With the ability to track more than 100 targets at once, the Navy system allowed the Patriot and Arrow operators to see a single, integrated air picture.
Navy officials said that providing that support for Juniper Cobra was an opportunity for the Navy to increase its expertise on many levels as well.
"The Navy's participation was designed to enhance interoperability and develop military-to-military cooperation among the participating countries," said Lt. j.g. David Luckett, the Sixth Fleet's deputy public-affairs officer. "Very few military operations will be conducted by one service in today's effects-based operations."
"Working with the Army for Juniper Cobra 2005 was a valuable experience for me as a radar technician," added Carney crew member FC3 Raymond Kinchen. "It stressed our functional capabilities and our hands-on technical experience."
While the exercise drills were not much different than what the 69th would do at home in Germany, Lawrence said the uniqueness of Juniper Cobra lies in the real-world relevance of the training.
"We are here to help and contribute to Israel's defenses," said Lawrence. "We are not protecting some static, impersonal asset. Tel Aviv is a living, breathing city of more than a million people.
"The priority was keeping everything as real as possible for the Soldiers," Lawrence said. "They are aware of Israel's unique situation, and they've seen first-hand how serious the IDF is taking this exercise."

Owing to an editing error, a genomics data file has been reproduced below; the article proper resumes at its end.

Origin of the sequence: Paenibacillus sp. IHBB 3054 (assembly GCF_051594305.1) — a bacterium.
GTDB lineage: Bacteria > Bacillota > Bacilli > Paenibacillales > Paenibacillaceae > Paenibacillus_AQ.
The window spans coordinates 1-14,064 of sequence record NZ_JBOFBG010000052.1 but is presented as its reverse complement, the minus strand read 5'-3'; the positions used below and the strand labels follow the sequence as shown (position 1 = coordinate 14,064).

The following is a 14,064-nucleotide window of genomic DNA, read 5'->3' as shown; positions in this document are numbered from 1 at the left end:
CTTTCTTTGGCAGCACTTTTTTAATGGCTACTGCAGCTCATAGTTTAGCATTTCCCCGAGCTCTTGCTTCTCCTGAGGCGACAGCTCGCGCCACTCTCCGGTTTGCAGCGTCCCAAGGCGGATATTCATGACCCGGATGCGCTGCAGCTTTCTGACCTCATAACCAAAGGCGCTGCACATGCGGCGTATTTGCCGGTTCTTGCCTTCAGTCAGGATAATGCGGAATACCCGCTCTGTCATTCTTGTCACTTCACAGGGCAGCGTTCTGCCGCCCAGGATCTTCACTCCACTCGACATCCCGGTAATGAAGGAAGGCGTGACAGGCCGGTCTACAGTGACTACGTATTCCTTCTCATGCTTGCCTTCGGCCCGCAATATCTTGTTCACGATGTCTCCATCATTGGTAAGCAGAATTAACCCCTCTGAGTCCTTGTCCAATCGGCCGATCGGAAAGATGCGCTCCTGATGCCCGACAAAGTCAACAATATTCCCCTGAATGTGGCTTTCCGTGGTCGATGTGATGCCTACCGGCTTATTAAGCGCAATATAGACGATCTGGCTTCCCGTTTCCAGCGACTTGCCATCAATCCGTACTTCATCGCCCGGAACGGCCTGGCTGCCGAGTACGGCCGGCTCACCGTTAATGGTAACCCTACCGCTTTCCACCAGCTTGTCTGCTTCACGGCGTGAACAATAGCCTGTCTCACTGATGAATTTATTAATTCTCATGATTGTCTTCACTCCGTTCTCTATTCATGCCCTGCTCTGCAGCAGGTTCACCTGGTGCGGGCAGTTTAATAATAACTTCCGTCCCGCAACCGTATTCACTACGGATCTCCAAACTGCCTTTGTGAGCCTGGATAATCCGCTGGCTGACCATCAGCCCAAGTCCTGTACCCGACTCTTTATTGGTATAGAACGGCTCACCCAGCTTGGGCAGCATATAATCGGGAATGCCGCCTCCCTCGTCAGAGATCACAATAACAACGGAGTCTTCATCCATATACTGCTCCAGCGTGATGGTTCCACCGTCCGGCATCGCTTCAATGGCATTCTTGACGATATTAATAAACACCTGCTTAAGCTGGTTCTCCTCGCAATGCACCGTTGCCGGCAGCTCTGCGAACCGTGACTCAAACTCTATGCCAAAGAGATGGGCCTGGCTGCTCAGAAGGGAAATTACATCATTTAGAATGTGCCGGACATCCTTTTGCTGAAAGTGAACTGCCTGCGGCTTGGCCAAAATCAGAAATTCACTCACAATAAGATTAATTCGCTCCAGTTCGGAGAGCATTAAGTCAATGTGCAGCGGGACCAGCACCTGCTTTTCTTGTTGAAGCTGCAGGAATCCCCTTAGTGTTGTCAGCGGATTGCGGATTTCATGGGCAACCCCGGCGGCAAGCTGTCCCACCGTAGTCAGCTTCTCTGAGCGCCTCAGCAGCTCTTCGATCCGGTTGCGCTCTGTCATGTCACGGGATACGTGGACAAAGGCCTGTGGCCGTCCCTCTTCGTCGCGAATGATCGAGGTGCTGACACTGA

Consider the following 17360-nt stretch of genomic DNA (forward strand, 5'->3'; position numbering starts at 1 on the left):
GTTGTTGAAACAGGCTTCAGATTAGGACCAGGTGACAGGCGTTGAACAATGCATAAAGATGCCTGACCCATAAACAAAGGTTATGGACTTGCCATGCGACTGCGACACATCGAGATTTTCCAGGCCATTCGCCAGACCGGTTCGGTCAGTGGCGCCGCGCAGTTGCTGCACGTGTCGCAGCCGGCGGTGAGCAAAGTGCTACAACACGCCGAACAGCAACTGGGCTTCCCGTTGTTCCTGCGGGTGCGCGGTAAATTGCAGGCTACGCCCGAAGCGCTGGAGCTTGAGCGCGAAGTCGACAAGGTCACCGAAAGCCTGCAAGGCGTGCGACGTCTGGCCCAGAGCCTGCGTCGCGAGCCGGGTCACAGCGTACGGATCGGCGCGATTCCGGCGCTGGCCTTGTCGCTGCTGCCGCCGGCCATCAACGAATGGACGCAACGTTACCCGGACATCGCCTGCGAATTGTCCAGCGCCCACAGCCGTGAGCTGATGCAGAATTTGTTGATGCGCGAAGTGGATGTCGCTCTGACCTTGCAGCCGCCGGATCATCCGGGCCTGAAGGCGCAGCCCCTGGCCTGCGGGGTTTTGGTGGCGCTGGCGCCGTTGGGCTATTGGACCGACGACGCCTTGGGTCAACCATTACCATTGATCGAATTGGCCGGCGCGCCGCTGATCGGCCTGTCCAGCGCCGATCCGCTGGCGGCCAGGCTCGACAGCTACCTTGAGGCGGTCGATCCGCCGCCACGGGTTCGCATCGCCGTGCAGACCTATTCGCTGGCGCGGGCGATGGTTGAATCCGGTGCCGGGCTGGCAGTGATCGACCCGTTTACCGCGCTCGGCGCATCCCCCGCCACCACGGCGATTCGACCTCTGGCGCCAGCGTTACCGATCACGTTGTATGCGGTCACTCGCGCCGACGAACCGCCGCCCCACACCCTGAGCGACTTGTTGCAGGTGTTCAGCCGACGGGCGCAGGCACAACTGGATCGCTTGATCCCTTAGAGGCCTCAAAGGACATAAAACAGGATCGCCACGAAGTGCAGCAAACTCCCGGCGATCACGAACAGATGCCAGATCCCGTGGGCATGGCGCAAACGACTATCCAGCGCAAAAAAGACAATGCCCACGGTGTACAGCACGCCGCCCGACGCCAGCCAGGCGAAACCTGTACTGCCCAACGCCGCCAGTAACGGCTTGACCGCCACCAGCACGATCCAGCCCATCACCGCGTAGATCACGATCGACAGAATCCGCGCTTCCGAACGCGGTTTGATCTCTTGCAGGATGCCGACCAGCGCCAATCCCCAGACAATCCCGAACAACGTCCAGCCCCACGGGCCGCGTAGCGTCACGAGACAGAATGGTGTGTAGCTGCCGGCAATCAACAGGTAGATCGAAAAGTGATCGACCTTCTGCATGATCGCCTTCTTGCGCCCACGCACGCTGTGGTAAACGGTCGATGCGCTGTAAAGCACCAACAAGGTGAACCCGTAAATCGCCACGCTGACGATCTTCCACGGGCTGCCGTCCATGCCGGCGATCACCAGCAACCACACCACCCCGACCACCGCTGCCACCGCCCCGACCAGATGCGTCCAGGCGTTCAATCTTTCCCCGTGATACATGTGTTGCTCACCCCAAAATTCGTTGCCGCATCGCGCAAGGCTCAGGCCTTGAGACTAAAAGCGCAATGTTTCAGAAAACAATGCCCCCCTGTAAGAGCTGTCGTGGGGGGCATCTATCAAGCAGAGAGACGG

Lawrence said the success of Juniper Cobra and the longtime defense cooperation between the two nations is a result of the personal and individual bonds that have been made through the course of this and previous exercises.
CSM Bruce Likens of the 69th ADA Bde. said the success of Juniper Cobra also depends heavily on the support of service members on both sides who worked behind the scenes to make the exercise happen.
After spending two years planning and two months executing Juniper Cobra 05, task force members looked forward to the exercise's live-fire event like kids clamoring for the grand finale of a Fourth of July fireworks show. And they weren't disappointed. The U.S. and IDF crews fired 15 missiles. All 15 hit their targets.
"The live-fire was not only the climax of the exercise, it was the height of my career," said SPC Mark Howard of the 5th Bn.'s Btry. E. It was the first Patriot launch he had witnessed.
As the U.S. military continues to build coalitions, strengthen international ties and transition to a more expeditionary force, task force officials say the Juniper Cobra exercises have been key road maps to success.
"The future of our security lies in mutual cooperation, jointness and interoperability," Luckett said. "Our definition of partnerships is expanding to include nations, navies, and other organizations of expertise not traditionally considered."
SGT Kristopher Joseph works in the V Corps Public Affairs Affairs Office.
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|Date:||Jul 1, 2005|